(But let’s not take this too far off-topic.)

(Michael Stucki) #4

Hi Sybille!

thanks for bringing this up. The problems you mention exist for quite a long time already. Unfortunately, I couldn’t find anyone yet who’d help us fix them. If you know a good Ruby / Rails developer who can take care of the maintenance, please let me know…

Your observation is right, we’re using a lot of different tools for similar purposes. It’s good to know that Forge is just an issue tracker but does not provide source code management such as GitHub, GitLab or BitBucket. We’re using Forge together with Gerrit, which provides Git repositories, but works in a very different way compared to Git pull requests…

We used to provide Forge projects together with a Git repository for any TYPO3 extension, but we’ve stopped this since a while. Only existing projects are still using it, whereas new projects should be published on either Github or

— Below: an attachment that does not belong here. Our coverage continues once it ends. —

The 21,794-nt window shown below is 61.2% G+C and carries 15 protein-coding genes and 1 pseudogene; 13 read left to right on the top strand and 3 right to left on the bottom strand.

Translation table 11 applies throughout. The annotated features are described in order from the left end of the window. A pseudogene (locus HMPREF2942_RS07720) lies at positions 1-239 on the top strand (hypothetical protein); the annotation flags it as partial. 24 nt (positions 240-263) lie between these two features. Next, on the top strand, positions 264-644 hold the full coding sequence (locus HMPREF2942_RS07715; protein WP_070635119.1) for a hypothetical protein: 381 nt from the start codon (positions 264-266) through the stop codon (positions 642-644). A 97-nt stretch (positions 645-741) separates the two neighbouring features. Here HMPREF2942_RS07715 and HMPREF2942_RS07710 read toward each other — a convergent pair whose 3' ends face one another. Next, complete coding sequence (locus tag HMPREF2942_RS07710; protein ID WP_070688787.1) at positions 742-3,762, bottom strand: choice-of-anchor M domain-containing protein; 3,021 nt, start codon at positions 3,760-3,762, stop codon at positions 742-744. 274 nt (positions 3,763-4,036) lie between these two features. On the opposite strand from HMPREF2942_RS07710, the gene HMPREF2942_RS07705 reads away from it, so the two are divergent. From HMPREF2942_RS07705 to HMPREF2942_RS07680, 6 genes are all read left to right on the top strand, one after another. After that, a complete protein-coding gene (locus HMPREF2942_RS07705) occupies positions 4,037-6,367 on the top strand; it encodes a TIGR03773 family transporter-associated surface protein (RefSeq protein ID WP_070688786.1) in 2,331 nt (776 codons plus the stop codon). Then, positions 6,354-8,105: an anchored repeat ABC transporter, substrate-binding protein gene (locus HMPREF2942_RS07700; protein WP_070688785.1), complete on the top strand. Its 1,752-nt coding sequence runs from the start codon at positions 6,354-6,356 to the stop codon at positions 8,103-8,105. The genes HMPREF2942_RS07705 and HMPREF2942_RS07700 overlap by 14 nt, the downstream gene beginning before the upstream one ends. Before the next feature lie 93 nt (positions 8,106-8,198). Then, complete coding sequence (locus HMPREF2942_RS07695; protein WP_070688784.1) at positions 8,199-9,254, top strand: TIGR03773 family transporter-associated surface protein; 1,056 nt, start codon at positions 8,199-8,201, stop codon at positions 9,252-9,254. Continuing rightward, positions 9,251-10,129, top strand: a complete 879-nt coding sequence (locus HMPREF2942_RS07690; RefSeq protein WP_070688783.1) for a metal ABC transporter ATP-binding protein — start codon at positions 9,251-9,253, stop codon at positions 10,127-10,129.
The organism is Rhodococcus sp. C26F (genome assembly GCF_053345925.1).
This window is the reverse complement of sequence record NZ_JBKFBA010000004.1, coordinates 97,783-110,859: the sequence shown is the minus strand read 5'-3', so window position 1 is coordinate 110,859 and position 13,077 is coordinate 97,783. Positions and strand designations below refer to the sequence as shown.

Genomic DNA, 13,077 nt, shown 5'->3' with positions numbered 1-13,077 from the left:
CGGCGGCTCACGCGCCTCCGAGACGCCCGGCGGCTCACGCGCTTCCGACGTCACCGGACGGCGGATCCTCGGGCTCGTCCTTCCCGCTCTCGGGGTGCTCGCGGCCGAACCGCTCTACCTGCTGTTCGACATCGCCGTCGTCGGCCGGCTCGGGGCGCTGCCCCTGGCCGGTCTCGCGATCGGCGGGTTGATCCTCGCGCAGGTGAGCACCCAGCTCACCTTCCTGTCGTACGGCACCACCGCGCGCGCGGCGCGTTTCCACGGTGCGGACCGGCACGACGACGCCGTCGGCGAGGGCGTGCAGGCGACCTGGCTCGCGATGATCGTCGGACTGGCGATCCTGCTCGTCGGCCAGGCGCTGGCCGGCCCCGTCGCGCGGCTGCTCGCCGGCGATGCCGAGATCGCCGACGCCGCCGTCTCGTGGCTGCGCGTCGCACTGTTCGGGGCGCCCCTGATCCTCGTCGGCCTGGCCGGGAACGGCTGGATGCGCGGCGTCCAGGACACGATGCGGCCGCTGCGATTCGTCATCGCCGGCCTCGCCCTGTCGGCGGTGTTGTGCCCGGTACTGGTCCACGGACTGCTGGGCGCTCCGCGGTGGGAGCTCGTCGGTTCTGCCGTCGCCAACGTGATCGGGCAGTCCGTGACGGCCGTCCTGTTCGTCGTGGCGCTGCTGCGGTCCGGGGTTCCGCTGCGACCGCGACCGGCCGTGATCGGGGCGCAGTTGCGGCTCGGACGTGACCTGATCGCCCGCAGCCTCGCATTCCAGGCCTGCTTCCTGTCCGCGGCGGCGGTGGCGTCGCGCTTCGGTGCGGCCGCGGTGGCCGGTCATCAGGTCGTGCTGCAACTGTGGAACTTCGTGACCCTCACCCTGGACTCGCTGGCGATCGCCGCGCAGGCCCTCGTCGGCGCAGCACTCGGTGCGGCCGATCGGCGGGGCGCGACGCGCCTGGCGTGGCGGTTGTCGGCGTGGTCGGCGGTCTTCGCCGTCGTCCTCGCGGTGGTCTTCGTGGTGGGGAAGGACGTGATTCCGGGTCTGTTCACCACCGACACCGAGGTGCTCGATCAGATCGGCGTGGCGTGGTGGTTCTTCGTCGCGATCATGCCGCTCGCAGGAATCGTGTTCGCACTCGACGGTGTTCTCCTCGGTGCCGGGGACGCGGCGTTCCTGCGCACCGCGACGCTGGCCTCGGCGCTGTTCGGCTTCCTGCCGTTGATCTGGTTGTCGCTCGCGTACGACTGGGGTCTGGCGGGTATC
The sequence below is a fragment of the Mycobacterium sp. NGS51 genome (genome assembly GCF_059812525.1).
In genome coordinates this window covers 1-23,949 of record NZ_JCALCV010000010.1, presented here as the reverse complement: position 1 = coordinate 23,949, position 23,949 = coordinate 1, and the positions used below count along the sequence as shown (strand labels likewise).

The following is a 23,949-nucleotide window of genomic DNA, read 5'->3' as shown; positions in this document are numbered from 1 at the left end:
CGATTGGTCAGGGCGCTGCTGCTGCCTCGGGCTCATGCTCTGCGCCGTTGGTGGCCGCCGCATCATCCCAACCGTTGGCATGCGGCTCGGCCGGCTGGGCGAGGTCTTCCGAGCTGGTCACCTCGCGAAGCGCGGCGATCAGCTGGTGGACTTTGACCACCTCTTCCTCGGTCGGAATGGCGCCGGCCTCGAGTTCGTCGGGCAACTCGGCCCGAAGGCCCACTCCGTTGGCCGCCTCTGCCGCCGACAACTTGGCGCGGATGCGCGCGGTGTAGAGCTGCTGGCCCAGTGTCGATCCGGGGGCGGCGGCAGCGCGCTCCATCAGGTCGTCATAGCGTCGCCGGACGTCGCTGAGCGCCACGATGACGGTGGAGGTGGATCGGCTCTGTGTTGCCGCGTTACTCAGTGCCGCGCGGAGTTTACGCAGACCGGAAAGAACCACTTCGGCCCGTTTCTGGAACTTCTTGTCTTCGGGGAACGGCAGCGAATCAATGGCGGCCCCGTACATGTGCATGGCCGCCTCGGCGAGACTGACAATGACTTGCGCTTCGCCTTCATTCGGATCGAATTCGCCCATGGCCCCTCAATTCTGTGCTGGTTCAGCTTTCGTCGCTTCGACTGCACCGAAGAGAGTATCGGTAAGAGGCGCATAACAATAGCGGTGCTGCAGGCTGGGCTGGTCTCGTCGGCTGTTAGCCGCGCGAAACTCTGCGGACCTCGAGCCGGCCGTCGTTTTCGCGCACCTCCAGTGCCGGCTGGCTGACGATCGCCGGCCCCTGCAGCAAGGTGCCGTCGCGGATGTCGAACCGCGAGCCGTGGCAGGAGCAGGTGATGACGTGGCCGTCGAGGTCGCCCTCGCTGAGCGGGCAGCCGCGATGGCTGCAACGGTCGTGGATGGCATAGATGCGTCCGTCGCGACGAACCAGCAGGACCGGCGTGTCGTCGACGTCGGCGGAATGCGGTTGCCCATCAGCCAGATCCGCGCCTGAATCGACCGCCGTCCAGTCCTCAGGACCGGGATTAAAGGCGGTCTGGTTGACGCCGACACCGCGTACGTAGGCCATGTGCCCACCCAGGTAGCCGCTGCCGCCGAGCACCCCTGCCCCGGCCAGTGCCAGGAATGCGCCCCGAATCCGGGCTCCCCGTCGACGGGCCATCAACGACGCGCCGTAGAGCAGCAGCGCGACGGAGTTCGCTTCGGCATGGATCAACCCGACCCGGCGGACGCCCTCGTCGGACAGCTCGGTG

We (actually not me, but the core team) intends to keep using Gerrit for TYPO3 CMS development. It is nicely integrated into Forge, that’s why it currently makes sense to use them together…

Meanwhile, extension authors are using BitBucket, Github, etc. to publish their projects. This has reduced the workload for the server team (which I’m part of). There are no connections to the TYPO3 infrastructure, so anyone can use the tools they like most.

The TYPO3 Company is using Jira because they preferred it. That’s not a problem since their infrastructure (* is not maintained by the same people like *

Last but not least, the team decided to use GitLab. This makes sense because of the nice integration with GitLab CI, which the team is actively using. We have no plans though to move any other projects into this system…

That explains the current situation. If you want to make things easier for new core developers (I assume you are thinking of using GitHub pull requests), keep in mind that this is more about replacing Gerrit than Forge.

New theme for Forge would definitely be a great thing. However, so far we’re stuck in the finding phase as nobody offered to implement this for us… See for more.